All these are advantages for the site that is continuously restored and each restoration work construction period is carried out by the site owner every year to 18months. It’s also very important as it could otherwise mean that without progressing restoration very large areas of only temporarily covered unsightly waste would be left for longer, for the alternative non-phased restoration of a landfill.
Also, perhaps all of us will agree that it must surely be best to plan full height restoration, and avoid large areas of waste left open and uncapped for long periods. Once you take that under consideration, then it makes sense to plan, and implement a plan, for phased landfill restoration using progressive restoration techniques.
The points above show the positive aspects of phased restoration of a landfill. There exists a down side also. Here’s a discussion of some of the drawbacks, but never overestimate the drawbacks!
Drawbacks: Arguments Against phased restoration of a landfill.
1. Physically excessively placing a limit on operational space
If you consider the phased restoration of a landfill, some parts may be too steep for the restoration works plant, within the phasing plan – especially for very deep landfills may limit operational space. That’s clearly a bad thingbut should be avoidable with good planning in most cases and all but the narrowest and deepest “quarry filling” landfills.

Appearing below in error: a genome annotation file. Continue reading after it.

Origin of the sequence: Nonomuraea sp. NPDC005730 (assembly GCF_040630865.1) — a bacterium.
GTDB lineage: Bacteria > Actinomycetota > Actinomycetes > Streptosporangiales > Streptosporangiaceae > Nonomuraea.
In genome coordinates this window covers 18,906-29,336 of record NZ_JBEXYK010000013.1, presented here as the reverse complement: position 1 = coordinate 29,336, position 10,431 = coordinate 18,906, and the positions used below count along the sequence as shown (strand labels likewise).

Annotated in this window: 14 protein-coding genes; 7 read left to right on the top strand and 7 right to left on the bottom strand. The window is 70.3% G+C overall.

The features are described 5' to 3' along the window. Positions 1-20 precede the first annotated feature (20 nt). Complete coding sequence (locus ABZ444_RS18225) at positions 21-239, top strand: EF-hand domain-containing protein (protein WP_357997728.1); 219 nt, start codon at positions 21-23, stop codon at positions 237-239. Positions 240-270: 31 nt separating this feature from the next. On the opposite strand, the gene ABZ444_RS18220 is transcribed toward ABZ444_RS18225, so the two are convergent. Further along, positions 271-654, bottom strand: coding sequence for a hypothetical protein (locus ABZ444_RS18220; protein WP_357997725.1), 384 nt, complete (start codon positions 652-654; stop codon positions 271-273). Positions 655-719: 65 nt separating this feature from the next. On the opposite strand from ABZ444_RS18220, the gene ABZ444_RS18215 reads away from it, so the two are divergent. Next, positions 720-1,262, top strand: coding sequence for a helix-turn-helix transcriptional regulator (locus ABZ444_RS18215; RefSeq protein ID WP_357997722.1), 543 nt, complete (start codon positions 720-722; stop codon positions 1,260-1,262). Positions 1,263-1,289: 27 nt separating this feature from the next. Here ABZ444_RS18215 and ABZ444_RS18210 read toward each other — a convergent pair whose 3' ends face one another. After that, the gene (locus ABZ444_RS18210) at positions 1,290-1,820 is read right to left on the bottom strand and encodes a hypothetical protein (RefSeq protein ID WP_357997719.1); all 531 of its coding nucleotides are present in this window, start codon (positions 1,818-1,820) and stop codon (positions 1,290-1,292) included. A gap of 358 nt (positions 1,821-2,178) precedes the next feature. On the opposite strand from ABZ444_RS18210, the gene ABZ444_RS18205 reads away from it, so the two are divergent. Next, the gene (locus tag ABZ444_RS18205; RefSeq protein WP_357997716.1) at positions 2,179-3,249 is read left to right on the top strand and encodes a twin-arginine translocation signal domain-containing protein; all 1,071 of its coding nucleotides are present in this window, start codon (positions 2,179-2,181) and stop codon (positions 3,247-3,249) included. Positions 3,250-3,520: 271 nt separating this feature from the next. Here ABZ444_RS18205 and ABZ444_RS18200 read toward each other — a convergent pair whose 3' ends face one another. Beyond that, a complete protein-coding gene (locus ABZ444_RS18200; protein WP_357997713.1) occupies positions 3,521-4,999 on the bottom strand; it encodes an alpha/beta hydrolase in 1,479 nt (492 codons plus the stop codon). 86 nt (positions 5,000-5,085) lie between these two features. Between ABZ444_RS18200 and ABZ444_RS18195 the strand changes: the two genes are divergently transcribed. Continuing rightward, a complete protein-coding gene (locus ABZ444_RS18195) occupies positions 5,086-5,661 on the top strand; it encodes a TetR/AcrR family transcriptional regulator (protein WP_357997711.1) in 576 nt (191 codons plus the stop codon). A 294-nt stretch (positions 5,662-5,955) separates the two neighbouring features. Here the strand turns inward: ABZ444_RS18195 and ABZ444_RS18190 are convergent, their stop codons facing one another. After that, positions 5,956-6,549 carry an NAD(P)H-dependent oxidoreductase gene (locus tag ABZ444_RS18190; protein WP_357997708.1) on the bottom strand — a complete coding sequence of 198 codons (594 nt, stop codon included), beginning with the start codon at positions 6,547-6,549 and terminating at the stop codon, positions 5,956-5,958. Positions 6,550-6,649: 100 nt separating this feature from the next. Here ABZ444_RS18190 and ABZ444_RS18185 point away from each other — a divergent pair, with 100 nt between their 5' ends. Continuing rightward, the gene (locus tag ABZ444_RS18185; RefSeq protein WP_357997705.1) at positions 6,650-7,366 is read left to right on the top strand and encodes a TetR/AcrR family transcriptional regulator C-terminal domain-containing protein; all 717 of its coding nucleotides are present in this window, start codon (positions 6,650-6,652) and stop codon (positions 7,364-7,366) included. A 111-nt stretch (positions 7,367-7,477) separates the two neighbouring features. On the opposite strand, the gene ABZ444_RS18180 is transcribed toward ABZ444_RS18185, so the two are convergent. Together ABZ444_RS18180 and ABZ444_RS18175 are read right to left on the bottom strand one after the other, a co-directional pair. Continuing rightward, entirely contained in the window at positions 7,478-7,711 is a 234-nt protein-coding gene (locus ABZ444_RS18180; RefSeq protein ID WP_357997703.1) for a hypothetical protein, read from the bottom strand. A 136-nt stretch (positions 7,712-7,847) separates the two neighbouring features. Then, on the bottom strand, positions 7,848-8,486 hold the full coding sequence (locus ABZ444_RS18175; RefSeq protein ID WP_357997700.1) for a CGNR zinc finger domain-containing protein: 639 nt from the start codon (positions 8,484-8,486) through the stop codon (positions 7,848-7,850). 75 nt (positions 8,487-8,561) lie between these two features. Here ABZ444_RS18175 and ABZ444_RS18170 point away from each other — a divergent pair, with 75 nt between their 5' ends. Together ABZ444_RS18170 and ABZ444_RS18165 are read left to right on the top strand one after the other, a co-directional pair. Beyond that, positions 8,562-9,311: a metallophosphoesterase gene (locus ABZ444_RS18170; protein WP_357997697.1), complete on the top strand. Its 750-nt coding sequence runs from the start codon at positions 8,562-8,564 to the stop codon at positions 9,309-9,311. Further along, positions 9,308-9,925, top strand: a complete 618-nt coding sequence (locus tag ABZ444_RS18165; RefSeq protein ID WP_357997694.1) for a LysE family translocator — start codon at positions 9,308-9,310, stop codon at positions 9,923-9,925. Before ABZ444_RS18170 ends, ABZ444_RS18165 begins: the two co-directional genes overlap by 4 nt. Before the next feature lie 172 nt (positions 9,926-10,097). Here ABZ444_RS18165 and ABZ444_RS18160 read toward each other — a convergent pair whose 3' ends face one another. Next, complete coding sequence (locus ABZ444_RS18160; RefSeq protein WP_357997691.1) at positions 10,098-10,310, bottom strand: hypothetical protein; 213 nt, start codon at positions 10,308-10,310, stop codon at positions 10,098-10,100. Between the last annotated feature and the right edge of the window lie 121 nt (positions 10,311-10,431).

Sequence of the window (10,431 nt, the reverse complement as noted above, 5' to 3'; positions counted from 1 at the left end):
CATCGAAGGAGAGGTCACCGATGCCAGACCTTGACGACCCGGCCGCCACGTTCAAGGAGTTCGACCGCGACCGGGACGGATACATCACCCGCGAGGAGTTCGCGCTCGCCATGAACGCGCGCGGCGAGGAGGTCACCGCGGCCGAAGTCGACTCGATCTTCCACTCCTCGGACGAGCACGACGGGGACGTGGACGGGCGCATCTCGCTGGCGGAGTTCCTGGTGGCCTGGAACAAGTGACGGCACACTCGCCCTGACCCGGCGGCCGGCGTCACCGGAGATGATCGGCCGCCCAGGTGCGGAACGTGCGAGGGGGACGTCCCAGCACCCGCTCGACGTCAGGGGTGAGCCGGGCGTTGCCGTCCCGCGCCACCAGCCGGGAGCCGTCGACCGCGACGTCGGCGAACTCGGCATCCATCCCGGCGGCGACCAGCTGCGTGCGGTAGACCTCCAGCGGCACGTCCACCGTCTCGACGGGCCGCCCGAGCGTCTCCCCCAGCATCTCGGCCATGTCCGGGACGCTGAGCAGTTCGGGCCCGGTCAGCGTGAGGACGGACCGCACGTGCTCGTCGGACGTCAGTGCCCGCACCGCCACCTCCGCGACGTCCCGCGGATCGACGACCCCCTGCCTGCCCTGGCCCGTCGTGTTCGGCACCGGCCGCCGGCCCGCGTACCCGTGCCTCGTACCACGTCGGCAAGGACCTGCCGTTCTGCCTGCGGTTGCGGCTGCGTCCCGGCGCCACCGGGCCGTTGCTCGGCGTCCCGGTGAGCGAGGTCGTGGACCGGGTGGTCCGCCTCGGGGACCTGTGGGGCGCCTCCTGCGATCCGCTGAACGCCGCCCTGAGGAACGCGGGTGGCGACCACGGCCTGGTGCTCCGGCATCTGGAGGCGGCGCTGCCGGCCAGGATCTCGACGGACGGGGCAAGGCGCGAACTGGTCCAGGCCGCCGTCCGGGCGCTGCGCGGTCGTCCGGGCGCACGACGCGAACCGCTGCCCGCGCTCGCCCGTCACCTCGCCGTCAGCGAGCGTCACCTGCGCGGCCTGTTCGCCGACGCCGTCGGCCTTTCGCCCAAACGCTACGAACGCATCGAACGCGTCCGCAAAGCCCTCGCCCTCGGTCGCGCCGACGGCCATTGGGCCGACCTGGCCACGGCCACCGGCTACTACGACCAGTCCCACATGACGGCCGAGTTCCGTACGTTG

2. The direction of phasing usually needs to be resolved between screening for visual, wind and noise and allowing adequate flexibility for the passage of vehicles across the site.
Other factors to consider which will be present for the designers of many phased landfills will be
– potential instability in part-filled void, where support from future waste is absent
– need for protection of temporary edge of lining/capping
– need to protect against leachate overflow into unlined areas
– achievement of agreed final landscape plan after settlement.
3. Achieving the normal preference for leachate drainage to start at lowest point, may conflict with topographical requirements
The last pssible justification put forward to avoid phased restoration of a landfill is achieving the normal preference for leachate drainage to start at lowest point admittedly, this may conflict with topographical requirements. Everyone ought to consider this point very carefully, considering the fact that it can cause difficulties later with leachate wells in difficult to access or excessively deep locations if you decide to go for the phased restoration of a landfill. However, despite the complexities of phased landfill design, the fact is that it is genuinely the best option for probably about 90% of MSW landfills.
And so that’s that. There are the positives and negatives of phased restoration of a landfill. It may not be the right thing for some rare landfills, but it is most certainly beneficial to nearly all MSW landfill operations. So, you should carefully look at the above information and comparisons. Hopefully your final decision process will be aided in detail because of the pro and con info offered here.